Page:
Act I, Scenes 4–5
Joshua and Edward come out onto the verandah at dawn, where Joshua tells a story of the creation of the Earth and its moon by a "great spirit." Joshua admits, however, that his story is false. "Adam and Eve is true," he tells Edward.
Clive enters with Harry, discussing with him the last night's skirmish between British soldiers and African natives. He describes the soldiers setting a building on fire, thankful that none of the Brits were hurt. Clive then leaves for breakfast with Joshua, leaving Harry and Edward on the verandah. Edward, hurt that Harry has not been talking to him, threatens to tell Clive about their relationship. Harry begs Edward not to, and Edward promises not to let anyone know. Harry upsets Edward again when he tells Edward he will be departing soon, but the discussion ends quickly when Harry leaves as Ellen arrives to get Edward for breakfast. Betty enters when Edward refuses to come to breakfast. When she encounters more resistance from Edward, she threatens to tell his father. Edward remains stubborn, but goes inside.
Ellen stops Betty from following Edward inside to ask about her future as a governess with the family. Betty assures that Ellen will find a good husband and will become a dutiful mother. Ellen again proclaims her love for Betty, even claiming that she would "rather die" than leave Betty. Ellen goes inside, as Clive comes onto the verandah with Harry. When Betty tries to speak with Clive, he dismisses her sharply.
Clive tells Harry that he knows of Harry's romance with Betty, but he quickly assures Harry that their friendship cannot be destroyed by "the weaker sex." Clive then speaks of his pride in England, and lectures Harry on the importance of male comradeship. Harry, perhaps taking Clive's rhetoric the wrong way, "takes hold" of Clive. Clive draws away in disgust, attacking Harry's "perversion" as a "disease." Harry begs for Clive's understanding, but Clive demands that Harry marry Mrs. Saunders.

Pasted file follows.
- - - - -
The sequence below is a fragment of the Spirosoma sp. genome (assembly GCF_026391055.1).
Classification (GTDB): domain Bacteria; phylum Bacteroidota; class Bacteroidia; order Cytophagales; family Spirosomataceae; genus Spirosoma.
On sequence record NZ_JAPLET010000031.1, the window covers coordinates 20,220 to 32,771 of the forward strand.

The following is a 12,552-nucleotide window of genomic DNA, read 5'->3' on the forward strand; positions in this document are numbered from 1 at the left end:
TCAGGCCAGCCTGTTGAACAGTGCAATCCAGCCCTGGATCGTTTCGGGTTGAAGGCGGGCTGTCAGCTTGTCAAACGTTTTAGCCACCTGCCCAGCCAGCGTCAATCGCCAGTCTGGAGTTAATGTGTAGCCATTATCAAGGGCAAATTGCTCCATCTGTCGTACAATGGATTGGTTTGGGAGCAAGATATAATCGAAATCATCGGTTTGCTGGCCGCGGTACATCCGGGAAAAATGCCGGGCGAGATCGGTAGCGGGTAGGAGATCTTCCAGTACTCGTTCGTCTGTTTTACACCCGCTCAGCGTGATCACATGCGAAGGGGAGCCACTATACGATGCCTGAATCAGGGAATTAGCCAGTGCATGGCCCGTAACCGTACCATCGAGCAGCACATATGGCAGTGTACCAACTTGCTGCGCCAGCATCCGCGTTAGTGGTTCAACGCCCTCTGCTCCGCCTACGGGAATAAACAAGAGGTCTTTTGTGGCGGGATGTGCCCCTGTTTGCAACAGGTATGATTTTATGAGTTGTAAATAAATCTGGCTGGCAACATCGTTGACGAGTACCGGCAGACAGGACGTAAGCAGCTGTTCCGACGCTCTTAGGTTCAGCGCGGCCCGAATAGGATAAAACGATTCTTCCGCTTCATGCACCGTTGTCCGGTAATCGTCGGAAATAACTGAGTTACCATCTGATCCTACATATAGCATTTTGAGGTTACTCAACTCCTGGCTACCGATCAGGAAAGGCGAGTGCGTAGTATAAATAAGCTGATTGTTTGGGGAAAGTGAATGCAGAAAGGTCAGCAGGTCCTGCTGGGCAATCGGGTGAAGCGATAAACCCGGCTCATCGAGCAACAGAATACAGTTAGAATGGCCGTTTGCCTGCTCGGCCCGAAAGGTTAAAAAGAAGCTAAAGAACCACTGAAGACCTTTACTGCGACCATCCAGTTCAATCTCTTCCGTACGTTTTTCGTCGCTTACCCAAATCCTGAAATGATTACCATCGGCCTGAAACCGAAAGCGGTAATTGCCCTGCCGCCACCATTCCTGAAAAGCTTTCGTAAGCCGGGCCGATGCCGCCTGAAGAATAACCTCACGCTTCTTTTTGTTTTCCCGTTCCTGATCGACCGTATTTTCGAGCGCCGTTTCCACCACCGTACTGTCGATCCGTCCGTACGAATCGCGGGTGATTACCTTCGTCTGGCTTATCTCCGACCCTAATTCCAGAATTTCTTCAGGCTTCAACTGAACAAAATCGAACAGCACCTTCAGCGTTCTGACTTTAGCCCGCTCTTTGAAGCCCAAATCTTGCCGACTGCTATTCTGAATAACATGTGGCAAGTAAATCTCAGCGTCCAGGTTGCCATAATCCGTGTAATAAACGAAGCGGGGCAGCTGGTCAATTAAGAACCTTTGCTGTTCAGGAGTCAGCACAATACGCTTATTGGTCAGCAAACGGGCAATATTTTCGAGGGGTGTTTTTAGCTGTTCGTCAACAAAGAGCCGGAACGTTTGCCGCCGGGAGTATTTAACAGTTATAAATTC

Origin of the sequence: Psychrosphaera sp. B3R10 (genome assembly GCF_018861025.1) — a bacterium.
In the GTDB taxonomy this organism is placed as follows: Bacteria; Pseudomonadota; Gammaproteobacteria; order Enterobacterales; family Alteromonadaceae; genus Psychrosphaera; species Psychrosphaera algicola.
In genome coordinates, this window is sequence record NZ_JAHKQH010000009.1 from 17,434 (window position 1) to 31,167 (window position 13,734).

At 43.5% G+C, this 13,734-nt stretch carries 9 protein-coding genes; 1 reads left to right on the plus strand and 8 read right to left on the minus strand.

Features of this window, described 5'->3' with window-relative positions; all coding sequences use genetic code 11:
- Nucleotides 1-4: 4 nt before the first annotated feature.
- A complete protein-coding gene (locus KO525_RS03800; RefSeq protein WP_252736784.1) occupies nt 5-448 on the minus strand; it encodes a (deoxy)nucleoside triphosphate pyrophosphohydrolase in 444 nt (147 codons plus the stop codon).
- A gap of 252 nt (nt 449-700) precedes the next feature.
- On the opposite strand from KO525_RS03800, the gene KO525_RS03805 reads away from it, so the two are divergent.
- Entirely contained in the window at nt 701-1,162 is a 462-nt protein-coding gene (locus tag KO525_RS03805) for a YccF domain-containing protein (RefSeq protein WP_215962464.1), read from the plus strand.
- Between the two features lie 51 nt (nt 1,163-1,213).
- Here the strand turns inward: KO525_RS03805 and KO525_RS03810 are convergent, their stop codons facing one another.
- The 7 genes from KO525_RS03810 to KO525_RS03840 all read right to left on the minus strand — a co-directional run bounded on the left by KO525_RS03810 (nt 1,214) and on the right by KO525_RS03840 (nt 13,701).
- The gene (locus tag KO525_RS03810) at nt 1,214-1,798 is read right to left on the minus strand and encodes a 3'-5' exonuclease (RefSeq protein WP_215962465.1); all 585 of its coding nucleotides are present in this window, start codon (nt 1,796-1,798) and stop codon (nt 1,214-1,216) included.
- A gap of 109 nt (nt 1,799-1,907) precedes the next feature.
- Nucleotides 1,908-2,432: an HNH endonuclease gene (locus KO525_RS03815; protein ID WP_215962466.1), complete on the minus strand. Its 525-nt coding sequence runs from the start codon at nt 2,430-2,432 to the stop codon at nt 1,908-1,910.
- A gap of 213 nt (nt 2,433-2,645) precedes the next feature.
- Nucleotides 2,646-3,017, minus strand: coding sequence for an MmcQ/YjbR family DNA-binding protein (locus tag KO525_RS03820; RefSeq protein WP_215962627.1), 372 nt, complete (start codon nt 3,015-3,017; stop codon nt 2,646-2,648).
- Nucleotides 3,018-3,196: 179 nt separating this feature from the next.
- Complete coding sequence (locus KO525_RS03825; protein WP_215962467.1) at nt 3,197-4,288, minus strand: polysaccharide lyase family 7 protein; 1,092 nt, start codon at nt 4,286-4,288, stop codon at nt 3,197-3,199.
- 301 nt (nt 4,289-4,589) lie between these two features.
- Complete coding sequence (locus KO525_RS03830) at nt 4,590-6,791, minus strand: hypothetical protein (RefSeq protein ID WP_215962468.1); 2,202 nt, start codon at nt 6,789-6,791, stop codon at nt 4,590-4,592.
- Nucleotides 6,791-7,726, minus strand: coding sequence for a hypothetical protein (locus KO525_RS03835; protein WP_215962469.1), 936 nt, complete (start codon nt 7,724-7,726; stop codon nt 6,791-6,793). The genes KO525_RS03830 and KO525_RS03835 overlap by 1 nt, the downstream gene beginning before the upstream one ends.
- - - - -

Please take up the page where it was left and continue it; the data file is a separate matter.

Clive summons Mrs. Saunders and steps aside to watch as Harry proposes to her. Mrs. Saunders dismisses Harry's request and turns to Clive, informing him that British soldiers have killed Joshua's parents in the recent skirmishes. Harry calls for Joshua. When Joshua arrives, Clive makes a weak attempt to comfort him by offering him the day off.
Betty arrives with Edward to find out what is happening as Joshua exits. Edward asks Harry what has happened, but Harry tells him to leave. Ellen comes out to help Harry and Betty get Edward inside. Finally, Clive insists that Edward go inside. Edward goes, along with Betty and Ellen, as Maud comes outside. Clive forces Maud to go back inside and calls for Ellen to come back outside. At Clive's nudging, Harry proposes to Ellen, and, although she never officially says yes, Clive urges them off to discuss their engagement. Joshua brings Clive a drink and tells Clive of Ellen's miscreant feelings for Betty. Clive cannot accept this and orders Joshua to leave.
On the verandah, Joshua sets up for the wedding of Harry and Ellen. Edward enters with Victoria's doll. Joshua snatches the doll from Edward and, taking a knife, cuts the doll open and allows the sawdust to flow out of it. Joshua tosses the doll under the table for the wedding cake.
Maud, Clive, and Betty enter, and, with Edward they make a triumphal arch for Harry and Ellen. Ellen asks for Betty's advice in dealing with sex and men. Betty instructs her to "just keep still," that she's not getting married for her enjoyment. Ellen exits. Betty then tells Clive that her necklace has been stolen. Edward blames Joshua, but Harry points the blame back at Edward. Edward runs off as Mrs. Saunders enters to announce her departure. Clive, losing control, kisses Mrs. Saunders.